Sadie: You're, you're definitely a screenwriter’s dream in a director, having that open communication is very rare. Thanks for doing that from all of us writers.
Randall: Yes! I've watched the great filmmakers, as you say, I got lucky enough to make some movies with some of the greats and, and I saw their relationship with the writers when I saw how valuable that is and I wanted to be very respectful to that process, so I appreciate what you just said as well.
Sadie: Yeah, thank you. Taking a step back from the film itself, what was your journey in wanting to become a producer and then getting in the director's seat?
Randall: My journey was simple. As a kid, I was so obsessed with movies, and I grew up as an actor very young. I went to a performing arts high school, went on a full scholarship for acting my first year. I made a lot of short films with one of my best friends as a kid, and in high school, I went to New York and I worked on a movie as a PA, and I call my parents at seven in the morning because we were on a night shoot with my little walkie talkie as a PA [laughs] and I called them and I said, “I'm never going back to acting,” and they thought I had lost my mind, because that's all they knew I knew. And I said, “I said, “I just want to be on a set for the rest of my life. I don't know what that means. I don't know what job I'm going to do Mom and Dad, but I love film. And, and I want to go to film school.” And that was the beginning of me finding my journey.
When I got to film school, I wanted to be a voice for directors and writers. I like putting it all together and being involved in every aspect. As a producer, I really love being the voice for the director and for the writer. They’re such artists and are so talented, that sometimes they just don't have somebody to go and raise the money for them, to help package the movie for them. And I was really good at that and I enjoyed that a lot.
What happened was over 20 years and a lot of films, I started to lose some of my artistic self because, you know, business is business, and I just was burning out a little bit. And about two years ago I said I really want to challenge myself and I love actors and I know a lot of them, and I've made a lot of movies. I've watched the best, I've watched the worst and I wanted to challenge myself and I found this script, and I went and asked Emile Hirsch to do a table read with me and 20 minutes into the table read, I said, “Will you do this movie for me, I'm gonna direct it.” And he said, “yes absolutely.’ And Megan was my first choice and we got her, and the rest was history.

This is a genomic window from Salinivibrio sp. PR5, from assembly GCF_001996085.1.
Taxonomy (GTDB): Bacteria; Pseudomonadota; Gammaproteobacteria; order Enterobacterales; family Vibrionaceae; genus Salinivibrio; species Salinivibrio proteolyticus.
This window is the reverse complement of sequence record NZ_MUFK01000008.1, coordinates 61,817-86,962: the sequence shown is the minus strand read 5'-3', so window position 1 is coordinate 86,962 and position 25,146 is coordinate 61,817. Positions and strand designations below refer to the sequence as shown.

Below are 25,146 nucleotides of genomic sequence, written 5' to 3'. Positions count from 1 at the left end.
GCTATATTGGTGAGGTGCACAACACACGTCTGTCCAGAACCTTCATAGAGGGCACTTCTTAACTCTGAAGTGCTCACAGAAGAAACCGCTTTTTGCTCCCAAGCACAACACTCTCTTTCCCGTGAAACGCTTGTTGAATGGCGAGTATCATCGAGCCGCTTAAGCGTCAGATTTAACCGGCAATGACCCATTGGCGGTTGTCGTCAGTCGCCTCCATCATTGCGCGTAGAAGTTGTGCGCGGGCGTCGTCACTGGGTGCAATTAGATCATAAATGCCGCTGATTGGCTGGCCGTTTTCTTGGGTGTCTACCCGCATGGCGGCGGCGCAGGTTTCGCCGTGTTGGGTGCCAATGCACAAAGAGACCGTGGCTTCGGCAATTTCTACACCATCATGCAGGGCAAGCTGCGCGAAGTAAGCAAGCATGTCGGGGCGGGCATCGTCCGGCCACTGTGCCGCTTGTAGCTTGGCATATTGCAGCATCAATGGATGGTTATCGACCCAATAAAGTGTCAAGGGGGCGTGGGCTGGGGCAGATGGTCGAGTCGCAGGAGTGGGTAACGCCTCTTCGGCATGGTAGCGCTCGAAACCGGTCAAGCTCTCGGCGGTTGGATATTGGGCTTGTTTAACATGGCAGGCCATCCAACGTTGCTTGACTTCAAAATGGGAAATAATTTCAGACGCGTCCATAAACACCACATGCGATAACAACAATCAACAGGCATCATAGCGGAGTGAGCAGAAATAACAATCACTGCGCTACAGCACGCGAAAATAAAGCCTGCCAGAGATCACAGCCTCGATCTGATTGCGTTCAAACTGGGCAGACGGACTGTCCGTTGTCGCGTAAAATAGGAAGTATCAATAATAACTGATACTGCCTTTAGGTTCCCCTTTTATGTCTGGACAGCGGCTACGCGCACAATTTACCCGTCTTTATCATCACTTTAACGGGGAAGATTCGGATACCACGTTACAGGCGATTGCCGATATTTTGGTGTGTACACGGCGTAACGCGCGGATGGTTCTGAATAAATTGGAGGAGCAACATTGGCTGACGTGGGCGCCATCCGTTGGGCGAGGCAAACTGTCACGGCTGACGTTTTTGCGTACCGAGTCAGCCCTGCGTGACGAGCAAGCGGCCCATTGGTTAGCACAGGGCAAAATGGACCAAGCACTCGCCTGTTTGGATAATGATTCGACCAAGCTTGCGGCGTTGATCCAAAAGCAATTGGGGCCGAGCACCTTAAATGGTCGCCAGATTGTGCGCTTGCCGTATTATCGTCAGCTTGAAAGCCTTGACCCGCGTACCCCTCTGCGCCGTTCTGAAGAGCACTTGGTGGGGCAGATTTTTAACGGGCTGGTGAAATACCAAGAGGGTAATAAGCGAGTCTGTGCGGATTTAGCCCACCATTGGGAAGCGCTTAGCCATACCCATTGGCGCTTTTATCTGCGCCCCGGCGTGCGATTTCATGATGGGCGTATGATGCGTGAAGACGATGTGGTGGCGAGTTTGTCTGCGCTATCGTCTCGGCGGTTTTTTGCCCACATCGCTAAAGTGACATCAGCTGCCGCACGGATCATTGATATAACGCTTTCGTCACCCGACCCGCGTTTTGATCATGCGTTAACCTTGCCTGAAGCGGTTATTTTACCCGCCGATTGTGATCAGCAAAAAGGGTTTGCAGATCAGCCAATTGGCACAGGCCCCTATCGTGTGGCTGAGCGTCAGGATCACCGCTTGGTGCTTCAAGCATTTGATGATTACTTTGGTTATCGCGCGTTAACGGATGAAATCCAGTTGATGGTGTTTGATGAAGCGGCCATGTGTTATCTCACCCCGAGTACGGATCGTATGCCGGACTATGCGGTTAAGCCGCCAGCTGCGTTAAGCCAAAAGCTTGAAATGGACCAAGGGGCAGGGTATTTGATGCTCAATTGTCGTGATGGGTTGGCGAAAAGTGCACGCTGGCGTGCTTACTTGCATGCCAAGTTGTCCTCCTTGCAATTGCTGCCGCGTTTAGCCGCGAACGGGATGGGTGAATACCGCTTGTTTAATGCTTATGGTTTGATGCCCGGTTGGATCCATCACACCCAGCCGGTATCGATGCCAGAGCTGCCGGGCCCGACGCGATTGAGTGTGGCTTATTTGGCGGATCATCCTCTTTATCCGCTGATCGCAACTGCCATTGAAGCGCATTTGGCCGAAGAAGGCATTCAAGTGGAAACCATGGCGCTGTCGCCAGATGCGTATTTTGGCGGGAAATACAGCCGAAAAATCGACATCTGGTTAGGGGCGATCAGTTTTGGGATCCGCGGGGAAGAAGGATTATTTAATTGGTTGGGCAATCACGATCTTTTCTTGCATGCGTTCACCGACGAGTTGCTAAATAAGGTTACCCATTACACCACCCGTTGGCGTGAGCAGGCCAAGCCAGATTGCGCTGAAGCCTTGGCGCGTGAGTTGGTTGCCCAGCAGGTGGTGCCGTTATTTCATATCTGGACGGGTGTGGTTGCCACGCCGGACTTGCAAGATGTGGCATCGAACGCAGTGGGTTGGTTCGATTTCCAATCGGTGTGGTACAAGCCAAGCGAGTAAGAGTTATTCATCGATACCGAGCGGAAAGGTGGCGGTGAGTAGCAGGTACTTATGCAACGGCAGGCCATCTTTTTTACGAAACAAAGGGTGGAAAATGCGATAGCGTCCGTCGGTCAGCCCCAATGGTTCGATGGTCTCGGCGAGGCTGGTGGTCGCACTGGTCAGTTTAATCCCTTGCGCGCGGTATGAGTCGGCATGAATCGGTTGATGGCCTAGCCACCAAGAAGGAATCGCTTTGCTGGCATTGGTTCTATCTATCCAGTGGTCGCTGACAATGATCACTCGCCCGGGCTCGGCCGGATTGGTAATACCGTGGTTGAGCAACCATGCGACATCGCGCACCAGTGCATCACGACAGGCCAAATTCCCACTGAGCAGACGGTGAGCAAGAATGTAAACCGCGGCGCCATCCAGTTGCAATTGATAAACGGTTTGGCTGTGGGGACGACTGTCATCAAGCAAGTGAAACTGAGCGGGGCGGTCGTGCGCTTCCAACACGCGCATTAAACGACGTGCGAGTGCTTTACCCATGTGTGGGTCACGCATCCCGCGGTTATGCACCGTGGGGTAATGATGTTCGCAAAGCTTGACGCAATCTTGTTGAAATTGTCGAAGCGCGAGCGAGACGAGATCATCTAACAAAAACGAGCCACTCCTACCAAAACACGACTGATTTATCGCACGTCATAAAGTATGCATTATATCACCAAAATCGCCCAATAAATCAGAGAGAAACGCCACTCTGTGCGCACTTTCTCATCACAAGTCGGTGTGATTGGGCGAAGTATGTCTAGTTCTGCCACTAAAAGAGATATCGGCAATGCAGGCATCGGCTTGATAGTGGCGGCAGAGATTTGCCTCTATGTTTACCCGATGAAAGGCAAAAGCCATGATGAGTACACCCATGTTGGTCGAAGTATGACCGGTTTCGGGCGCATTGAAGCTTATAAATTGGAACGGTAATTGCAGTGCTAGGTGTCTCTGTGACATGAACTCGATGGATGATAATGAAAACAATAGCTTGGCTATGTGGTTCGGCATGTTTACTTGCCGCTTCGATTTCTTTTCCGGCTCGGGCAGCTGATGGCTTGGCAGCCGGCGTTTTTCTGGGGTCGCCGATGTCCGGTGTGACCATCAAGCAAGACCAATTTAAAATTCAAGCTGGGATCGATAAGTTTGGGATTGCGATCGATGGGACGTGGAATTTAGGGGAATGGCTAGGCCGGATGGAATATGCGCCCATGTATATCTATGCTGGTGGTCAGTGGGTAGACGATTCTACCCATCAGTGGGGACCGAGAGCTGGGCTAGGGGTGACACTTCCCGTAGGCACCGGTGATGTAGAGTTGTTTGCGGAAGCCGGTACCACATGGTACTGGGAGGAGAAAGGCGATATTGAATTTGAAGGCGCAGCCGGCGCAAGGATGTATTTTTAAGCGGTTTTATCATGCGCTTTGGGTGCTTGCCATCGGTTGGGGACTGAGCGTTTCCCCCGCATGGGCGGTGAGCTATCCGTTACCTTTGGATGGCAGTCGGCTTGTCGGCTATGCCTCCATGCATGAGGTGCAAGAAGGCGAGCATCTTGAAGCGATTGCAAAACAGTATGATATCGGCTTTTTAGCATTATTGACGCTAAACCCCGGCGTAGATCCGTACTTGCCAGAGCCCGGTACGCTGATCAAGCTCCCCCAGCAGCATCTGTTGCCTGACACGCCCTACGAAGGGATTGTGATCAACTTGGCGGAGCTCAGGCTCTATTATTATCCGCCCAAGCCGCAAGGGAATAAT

Sadie: What is a mindset or maybe a tool that you carried over from your producing background to directing?
Randall: Time. I'm really good at managing time. [laughs] My whole career I’ve been looking at a watch. We only have so much time to make a day. When we're struggling on a day, how can we make up time? How can we maximize what we have in the budget? And I feel like going into this movie, I only had a certain amount of money, I didn't have an unlimited budget, this was my first film obviously and I had to prove to people that I'm worthy of directing, and I was able to be creative because of my experience as a producer. I was able to maximize the budget, probably more so than, let's say a typical first director would, just because I know the ins and outs of the logistics of making a film so well. Creatively, I was definitely petrified and freaking out, but from when I was producing the movie, you have such an edge, because you've been doing it for so long, I was able to stretch the money pretty far, and make decisions on the set. They would come to me on the set and say you know “we're two hours behind today because of rain, what do you want to do?” and I could make a decision right there very quickly, not as the director, but as the producer benefiting the director, which is the same person. I was able to make the best decision for me as the director and not hurt the movie, that's because I have all that experience as a producer. I definitely had an edge, because of my experience as a producer.
Sadie: That's quite the superpower to have on any set. Well Randall, thank you so much. I really hope that you get back in that director's chair and keep doing it, trust in your gut, and best of luck with the movie.
Randall: Thank you, very kind, I really appreciate the support because this is obviously a new road I'm on, and anybody that gives me that support, really, it means a lot to me. Thank you.
Midnight in the Switchgrass is available in Theaters, On Demand, Digital July 23 and available on DVD and Blu-Ray July 27.